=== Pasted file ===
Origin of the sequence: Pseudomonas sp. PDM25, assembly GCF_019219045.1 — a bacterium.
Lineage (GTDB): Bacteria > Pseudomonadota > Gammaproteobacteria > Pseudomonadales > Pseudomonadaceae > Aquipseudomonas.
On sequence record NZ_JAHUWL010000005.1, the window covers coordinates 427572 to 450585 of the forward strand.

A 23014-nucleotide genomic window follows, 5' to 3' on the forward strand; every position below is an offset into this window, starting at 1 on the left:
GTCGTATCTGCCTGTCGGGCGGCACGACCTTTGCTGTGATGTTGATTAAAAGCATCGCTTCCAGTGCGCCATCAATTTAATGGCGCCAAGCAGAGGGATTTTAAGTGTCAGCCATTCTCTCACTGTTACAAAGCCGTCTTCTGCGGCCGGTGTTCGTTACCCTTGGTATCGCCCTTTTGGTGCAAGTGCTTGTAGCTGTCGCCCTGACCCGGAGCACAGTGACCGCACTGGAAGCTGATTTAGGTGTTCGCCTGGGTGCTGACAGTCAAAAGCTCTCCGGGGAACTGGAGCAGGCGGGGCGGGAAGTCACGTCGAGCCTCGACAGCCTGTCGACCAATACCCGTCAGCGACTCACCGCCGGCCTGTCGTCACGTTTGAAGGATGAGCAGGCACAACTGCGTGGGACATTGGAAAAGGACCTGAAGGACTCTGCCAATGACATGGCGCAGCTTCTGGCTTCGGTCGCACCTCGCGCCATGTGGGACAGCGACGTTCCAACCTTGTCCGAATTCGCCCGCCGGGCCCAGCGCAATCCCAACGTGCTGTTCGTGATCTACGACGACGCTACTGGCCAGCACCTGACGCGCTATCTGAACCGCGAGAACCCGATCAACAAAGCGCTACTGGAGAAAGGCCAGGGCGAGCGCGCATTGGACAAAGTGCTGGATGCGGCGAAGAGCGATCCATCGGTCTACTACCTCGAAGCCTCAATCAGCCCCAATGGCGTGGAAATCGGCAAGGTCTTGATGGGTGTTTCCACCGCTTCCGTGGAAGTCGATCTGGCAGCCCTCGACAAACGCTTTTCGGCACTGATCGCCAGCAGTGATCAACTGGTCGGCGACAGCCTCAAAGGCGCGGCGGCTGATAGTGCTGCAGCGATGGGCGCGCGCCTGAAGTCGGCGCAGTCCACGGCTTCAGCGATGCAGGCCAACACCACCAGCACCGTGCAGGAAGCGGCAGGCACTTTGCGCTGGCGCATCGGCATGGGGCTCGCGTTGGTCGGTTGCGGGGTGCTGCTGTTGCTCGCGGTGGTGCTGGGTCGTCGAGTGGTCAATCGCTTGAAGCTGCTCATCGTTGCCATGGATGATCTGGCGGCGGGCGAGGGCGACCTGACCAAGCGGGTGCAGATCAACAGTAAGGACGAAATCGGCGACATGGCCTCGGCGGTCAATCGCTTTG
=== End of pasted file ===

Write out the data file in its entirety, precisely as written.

Origin of the sequence: Pseudomonas sp. PDM25, assembly GCF_019219045.1 — a bacterium.
Lineage (GTDB): Bacteria > Pseudomonadota > Gammaproteobacteria > Pseudomonadales > Pseudomonadaceae > Aquipseudomonas.
On sequence record NZ_JAHUWL010000005.1, the window covers coordinates 427572 to 450585 of the forward strand.

A 23014-nucleotide genomic window follows, 5' to 3' on the forward strand; every position below is an offset into this window, starting at 1 on the left:
GTCGTATCTGCCTGTCGGGCGGCACGACCTTTGCTGTGATGTTGATTAAAAGCATCGCTTCCAGTGCGCCATCAATTTAATGGCGCCAAGCAGAGGGATTTTAAGTGTCAGCCATTCTCTCACTGTTACAAAGCCGTCTTCTGCGGCCGGTGTTCGTTACCCTTGGTATCGCCCTTTTGGTGCAAGTGCTTGTAGCTGTCGCCCTGACCCGGAGCACAGTGACCGCACTGGAAGCTGATTTAGGTGTTCGCCTGGGTGCTGACAGTCAAAAGCTCTCCGGGGAACTGGAGCAGGCGGGGCGGGAAGTCACGTCGAGCCTCGACAGCCTGTCGACCAATACCCGTCAGCGACTCACCGCCGGCCTGTCGTCACGTTTGAAGGATGAGCAGGCACAACTGCGTGGGACATTGGAAAAGGACCTGAAGGACTCTGCCAATGACATGGCGCAGCTTCTGGCTTCGGTCGCACCTCGCGCCATGTGGGACAGCGACGTTCCAACCTTGTCCGAATTCGCCCGCCGGGCCCAGCGCAATCCCAACGTGCTGTTCGTGATCTACGACGACGCTACTGGCCAGCACCTGACGCGCTATCTGAACCGCGAGAACCCGATCAACAAAGCGCTACTGGAGAAAGGCCAGGGCGAGCGCGCATTGGACAAAGTGCTGGATGCGGCGAAGAGCGATCCATCGGTCTACTACCTCGAAGCCTCAATCAGCCCCAATGGCGTGGAAATCGGCAAGGTCTTGATGGGTGTTTCCACCGCTTCCGTGGAAGTCGATCTGGCAGCCCTCGACAAACGCTTTTCGGCACTGATCGCCAGCAGTGATCAACTGGTCGGCGACAGCCTCAAAGGCGCGGCGGCTGATAGTGCTGCAGCGATGGGCGCGCGCCTGAAGTCGGCGCAGTCCACGGCTTCAGCGATGCAGGCCAACACCACCAGCACCGTGCAGGAAGCGGCAGGCACTTTGCGCTGGCGCATCGGCATGGGGCTCGCGTTGGTCGGTTGCGGGGTGCTGCTGTTGCTCGCGGTGGTGCTGGGTCGTCGAGTGGTCAATCGCTTGAAGCTGCTCATCGTTGCCATGGATGATCTGGCGGCGGGCGAGGGCGACCTGACCAAGCGGGTGCAGATCAACAGTAAGGACGAAATCGGCGACATGGCCTCGGCGGTCAATCGCTTTG